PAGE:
Val Lewton was a film producer and writer who made several excellent low budget horror movies for RKO Radio Pictures. Most of the films dealt with a supernatural theme but it was usually implied rather than outright shown.
There were three conditions imposed on Lewton for making these movies. Each film had to come in under a $150,000 budget, each was to run under 75 minutes, and Lewton’s supervisors would supply the film titles.
Isle of the Dead (1945) was directed by Mark Robson and starred Boris Karloff as a general in the Greek army. It’s 1912 and The Balkan War is taking place. Gen. Nikolas Pherides (Karloff) and his troops are returning home but are plagued by a pestilence. Karloff decides to visit his late wife’s grave on a nearby island and he takes journalist Oliver Davis (Marc Cramer) with him. When they arrive they discover that the graves are empty. They go to a nearby house owned by a Swiss archaelogist named Albrecht (Jason Robards Sr.). He explains that peasants raided the graves looking for antiquities Albrecht has several house guests. A travelling British tin salesman, a British counsel and his sick wife. The wife has a companion named Thea (Ellen Drew) who Albrecht’s house maid believes to be a vrykolkas. Vrykolkas are an ancient Greek myth that are sort like a vampire.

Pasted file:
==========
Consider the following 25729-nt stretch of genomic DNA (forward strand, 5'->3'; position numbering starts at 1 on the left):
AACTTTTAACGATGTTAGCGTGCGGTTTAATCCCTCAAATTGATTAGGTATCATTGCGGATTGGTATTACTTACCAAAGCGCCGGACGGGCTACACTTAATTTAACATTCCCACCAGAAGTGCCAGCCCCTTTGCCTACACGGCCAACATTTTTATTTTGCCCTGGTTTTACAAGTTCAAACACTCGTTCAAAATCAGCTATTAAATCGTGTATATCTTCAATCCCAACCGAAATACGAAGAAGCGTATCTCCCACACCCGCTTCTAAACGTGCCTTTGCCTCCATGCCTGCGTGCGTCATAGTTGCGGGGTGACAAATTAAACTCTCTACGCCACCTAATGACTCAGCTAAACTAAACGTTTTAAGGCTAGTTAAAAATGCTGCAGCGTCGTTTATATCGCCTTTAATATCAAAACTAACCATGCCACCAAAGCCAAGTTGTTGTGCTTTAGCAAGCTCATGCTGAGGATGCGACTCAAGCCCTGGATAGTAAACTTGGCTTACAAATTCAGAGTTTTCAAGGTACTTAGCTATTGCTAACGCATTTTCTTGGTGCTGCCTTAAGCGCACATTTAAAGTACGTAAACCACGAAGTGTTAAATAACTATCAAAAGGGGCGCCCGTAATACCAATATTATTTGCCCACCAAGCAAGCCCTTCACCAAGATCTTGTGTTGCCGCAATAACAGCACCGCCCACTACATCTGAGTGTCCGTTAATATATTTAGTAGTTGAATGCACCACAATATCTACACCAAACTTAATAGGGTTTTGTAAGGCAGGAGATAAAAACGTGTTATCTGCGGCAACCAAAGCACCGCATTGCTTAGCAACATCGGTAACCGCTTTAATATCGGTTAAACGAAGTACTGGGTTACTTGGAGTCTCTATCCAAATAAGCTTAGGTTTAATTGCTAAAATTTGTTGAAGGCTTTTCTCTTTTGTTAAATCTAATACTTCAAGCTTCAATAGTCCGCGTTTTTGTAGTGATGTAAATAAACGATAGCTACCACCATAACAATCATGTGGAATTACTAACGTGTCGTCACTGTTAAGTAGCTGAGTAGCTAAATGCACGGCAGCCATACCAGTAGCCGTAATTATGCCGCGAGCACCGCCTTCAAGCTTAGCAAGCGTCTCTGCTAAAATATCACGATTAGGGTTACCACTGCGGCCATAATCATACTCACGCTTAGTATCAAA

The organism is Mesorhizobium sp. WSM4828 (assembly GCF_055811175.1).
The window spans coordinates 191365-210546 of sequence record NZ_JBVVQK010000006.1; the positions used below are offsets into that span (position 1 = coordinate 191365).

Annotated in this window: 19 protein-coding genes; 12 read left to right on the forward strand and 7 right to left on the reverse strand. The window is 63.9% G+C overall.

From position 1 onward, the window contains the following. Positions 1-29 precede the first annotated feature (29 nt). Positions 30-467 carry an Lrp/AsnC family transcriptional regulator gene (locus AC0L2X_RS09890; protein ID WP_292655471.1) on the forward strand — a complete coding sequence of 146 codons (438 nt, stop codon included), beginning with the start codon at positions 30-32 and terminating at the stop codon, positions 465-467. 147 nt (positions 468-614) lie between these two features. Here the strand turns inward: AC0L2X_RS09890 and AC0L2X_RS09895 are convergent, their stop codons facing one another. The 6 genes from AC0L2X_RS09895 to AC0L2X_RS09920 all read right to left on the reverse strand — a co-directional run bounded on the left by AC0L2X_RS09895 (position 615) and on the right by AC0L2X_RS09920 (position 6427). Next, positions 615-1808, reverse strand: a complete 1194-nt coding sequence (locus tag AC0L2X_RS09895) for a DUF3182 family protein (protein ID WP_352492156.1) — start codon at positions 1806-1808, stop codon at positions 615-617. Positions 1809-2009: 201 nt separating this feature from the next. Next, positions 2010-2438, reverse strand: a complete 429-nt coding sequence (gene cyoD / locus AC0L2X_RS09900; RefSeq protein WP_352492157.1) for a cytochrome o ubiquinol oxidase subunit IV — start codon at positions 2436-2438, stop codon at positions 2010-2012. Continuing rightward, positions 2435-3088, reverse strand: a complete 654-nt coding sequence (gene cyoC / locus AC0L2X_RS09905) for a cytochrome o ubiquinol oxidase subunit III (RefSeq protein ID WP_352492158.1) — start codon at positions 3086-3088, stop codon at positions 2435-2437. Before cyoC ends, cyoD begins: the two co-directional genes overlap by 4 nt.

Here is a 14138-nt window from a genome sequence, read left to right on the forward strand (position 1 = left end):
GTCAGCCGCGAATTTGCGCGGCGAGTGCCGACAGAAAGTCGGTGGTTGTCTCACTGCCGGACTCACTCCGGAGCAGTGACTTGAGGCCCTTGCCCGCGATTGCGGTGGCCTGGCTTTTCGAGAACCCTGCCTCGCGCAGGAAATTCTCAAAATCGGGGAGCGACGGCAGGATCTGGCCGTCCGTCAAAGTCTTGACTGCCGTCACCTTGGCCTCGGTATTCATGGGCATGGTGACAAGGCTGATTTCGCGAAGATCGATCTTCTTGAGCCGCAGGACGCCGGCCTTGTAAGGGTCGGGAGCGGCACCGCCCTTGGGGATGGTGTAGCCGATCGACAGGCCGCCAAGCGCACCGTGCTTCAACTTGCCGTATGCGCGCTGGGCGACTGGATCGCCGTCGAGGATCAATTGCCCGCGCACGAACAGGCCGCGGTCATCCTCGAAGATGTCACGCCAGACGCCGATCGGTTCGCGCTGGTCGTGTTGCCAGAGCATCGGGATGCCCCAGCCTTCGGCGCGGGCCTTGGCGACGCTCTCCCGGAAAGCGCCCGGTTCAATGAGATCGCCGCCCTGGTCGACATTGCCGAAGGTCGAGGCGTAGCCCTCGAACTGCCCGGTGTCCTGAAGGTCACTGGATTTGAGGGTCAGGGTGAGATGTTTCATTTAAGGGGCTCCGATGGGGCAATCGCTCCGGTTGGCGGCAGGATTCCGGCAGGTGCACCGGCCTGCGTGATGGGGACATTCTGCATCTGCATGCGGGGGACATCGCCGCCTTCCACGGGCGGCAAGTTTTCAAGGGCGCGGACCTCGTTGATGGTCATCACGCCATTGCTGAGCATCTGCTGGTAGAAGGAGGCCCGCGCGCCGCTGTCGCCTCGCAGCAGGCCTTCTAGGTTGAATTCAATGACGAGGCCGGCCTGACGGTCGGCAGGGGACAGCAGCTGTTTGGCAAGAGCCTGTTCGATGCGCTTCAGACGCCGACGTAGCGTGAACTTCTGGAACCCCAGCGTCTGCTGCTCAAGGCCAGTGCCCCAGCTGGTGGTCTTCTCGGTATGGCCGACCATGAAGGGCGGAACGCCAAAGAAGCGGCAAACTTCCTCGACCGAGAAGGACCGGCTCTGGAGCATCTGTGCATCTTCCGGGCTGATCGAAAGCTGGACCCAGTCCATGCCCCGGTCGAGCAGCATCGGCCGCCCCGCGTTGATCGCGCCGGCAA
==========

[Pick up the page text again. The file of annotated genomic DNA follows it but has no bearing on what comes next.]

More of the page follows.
The Greeks traditionally believed that a person could become a vrykolakas after death due to a sacrilegious way of life, an excommunication, a burial in unconsecrated ground, or eating the meat of a sheep which had been wounded by a wolf or a werewolf. And we thought we had tainted meat problems. Vrykolakas were also known for various terrifying activities verging from merely leaving their grave and “roaming about”, through engaging in poltergeist-like activity, causing epidemics in the community and to the terrifying act of knocking on people’s doors seeing if there was anyone home.
The next morning the tin salesman turns up dead. A doctor is summoned and informs the group that it’s the plague and that the doctor is quarantining the island. The maid thinks that Thea killed the salesman and informs the general. Karloff believes in the old ways but he wants to make sure that Thea is really a vrykolkas.
This is a creepy and moody film. Karloff is excellent as a general who is used to taking command of all situations and the fact that he still believes is an old superstition makes him extremely dangerous. A classic.